nomarandlee Apr 25, 2007 9:35 PM

Gary would be a good airport for Ryan Air and their new American service. Midway I think would be too small and Ryan is planning on using secondary airports for its new service. That would be a big coup for them if they were to get such service.

bnk Apr 25, 2007 10:06 PM

What are the projected fights out of O'hare after the completion of the expansion project?

http://www.western-star.com/s/conten..._0105_COX.html


Atlanta bests Chicago for busiest airport designation
By JIM THARPE
Cox News Service

Friday, January 05, 2007

ATLANTA — Chicago has Oprah. Atlanta has Elton. Chicago had Mrs. O'Leary's cow. Atlanta had Gen. William T. Sherman.

And for the second year in a row, Atlanta had more airplanes taking off and landing at the big airport than Chicago did at theirs.

The Federal Aviation Administration confirmed Thursday that Atlanta's Hartsfield-Jackson International Airport had yet again trumped Chicago's O'Hare for the title of nation's busiest airport when measured in terms of takeoffs and landings.

Hartsfield-Jackson and O'Hare have vied for the No. 1 bragging rights since the late 1990s when Atlanta's airport stepped up to challenge O'Hare's long reign. In 2005, Hartsfield topped O'Hare in both passengers and the number of takeoffs and landings, making it the busiest airport in the world — a title it still holds, according to the Airports Council International.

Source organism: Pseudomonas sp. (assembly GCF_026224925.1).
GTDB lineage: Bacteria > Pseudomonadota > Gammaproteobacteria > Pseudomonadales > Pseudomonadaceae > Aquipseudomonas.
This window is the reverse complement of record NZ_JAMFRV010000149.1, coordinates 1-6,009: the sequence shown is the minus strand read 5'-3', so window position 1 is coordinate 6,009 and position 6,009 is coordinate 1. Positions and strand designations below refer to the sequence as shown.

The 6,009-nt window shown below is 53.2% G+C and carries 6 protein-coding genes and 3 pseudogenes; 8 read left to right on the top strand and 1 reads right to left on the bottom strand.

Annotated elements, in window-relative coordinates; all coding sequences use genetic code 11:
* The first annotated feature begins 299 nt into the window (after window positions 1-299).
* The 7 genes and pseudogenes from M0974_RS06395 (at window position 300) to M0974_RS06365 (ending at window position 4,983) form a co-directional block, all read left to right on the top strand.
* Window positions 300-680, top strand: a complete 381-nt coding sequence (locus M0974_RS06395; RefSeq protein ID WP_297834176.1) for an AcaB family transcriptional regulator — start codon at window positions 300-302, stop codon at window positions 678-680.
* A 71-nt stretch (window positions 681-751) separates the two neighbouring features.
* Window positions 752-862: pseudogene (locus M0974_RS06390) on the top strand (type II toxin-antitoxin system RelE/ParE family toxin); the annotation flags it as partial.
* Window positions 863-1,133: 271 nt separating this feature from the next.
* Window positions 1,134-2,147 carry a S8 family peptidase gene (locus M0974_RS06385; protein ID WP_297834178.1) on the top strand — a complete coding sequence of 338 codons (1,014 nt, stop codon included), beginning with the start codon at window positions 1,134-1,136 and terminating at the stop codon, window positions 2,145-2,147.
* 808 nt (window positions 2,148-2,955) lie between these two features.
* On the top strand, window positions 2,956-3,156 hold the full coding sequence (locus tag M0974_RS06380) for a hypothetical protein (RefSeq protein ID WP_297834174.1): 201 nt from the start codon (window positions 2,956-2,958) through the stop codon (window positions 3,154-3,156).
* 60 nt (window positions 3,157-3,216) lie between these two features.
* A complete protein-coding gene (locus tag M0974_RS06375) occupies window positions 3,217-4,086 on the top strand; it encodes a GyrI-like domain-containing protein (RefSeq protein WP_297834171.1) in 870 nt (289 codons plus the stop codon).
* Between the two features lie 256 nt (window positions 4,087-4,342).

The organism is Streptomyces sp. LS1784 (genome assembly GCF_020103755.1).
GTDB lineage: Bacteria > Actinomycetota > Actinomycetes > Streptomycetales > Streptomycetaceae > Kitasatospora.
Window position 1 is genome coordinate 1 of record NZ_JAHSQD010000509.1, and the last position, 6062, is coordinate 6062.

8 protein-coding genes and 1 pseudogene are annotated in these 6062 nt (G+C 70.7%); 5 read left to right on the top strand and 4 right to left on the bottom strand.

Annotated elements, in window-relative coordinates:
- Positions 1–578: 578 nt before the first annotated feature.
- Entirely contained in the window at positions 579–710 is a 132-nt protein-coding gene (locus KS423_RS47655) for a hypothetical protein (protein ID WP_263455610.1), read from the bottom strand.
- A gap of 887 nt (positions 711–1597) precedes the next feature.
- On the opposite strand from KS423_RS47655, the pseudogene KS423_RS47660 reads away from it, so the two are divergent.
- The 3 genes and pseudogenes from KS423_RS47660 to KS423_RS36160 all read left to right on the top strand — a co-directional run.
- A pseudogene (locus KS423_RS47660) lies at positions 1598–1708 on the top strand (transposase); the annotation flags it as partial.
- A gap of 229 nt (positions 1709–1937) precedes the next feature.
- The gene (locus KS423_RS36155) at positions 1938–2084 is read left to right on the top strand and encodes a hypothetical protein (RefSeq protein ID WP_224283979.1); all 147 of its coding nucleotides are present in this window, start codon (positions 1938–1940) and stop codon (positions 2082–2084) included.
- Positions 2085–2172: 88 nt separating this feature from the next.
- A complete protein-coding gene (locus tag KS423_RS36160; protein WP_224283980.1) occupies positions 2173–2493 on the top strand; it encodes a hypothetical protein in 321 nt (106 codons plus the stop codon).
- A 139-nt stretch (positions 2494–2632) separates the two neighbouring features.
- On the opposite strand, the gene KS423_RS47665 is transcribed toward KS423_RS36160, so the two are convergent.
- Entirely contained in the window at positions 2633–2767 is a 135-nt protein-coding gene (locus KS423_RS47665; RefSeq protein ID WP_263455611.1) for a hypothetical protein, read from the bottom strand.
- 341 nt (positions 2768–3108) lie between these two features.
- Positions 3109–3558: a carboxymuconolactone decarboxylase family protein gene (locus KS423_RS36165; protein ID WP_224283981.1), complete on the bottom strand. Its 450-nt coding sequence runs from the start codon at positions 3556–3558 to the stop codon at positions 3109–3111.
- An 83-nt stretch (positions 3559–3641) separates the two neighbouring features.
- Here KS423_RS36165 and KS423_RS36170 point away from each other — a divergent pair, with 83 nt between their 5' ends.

"What this is indicative of is the continued robust economy in the city of Atlanta, the good weather we have and the ever-increasing number of corporate headquarters that are being set up here," said Mario Diaz, deputy general manager of Hartsfield-Jackson.

O'Hare, however, is under flight restrictions, and it shares metro area air traffic with Midway Airport — two factors that cut into Chicago's standing.

London's Heathrow came in third worldwide behind Atlanta and Chicago in the most recent ranking of airports worldwide, as measured by passengers and cargo.

Final passenger numbers for 2006 have not been calculated, but through November, Hartsfield counted about 78 million passengers, while O'Hare had about 70 million, airport spokeswoman Sterling Payne said. In 2005, Hartsfield had 86 million passengers, compared with 77 million for O'Hare, and officials predicted Atlanta would again top O'Hare in total passenger traffic.

"There's no way they can catch up" with December numbers, Diaz said.